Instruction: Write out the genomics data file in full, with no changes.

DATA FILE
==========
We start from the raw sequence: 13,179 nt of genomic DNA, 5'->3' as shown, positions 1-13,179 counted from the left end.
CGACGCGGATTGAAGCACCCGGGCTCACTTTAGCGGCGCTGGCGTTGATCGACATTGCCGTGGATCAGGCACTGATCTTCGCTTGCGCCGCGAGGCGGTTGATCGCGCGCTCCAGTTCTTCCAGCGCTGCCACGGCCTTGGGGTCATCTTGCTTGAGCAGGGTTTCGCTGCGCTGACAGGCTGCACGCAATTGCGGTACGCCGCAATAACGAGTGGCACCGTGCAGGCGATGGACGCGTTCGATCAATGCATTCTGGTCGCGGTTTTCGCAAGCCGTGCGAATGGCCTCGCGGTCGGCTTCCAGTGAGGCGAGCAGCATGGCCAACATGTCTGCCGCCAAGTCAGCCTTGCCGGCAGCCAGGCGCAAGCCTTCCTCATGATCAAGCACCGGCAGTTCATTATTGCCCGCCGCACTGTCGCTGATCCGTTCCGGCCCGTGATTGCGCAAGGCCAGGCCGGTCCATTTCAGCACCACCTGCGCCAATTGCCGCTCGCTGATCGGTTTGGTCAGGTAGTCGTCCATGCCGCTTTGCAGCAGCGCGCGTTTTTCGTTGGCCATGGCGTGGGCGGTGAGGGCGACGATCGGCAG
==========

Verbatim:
We start from the raw sequence: 13,179 nt of genomic DNA, 5'->3' as shown, positions 1-13,179 counted from the left end.
CGACGCGGATTGAAGCACCCGGGCTCACTTTAGCGGCGCTGGCGTTGATCGACATTGCCGTGGATCAGGCACTGATCTTCGCTTGCGCCGCGAGGCGGTTGATCGCGCGCTCCAGTTCTTCCAGCGCTGCCACGGCCTTGGGGTCATCTTGCTTGAGCAGGGTTTCGCTGCGCTGACAGGCTGCACGCAATTGCGGTACGCCGCAATAACGAGTGGCACCGTGCAGGCGATGGACGCGTTCGATCAATGCATTCTGGTCGCGGTTTTCGCAAGCCGTGCGAATGGCCTCGCGGTCGGCTTCCAGTGAGGCGAGCAGCATGGCCAACATGTCTGCCGCCAAGTCAGCCTTGCCGGCAGCCAGGCGCAAGCCTTCCTCATGATCAAGCACCGGCAGTTCATTATTGCCCGCCGCACTGTCGCTGATCCGTTCCGGCCCGTGATTGCGCAAGGCCAGGCCGGTCCATTTCAGCACCACCTGCGCCAATTGCCGCTCGCTGATCGGTTTGGTCAGGTAGTCGTCCATGCCGCTTTGCAGCAGCGCGCGTTTTTCGTTGGCCATGGCGTGGGCGGTGAGGGCGACGATCGGCAG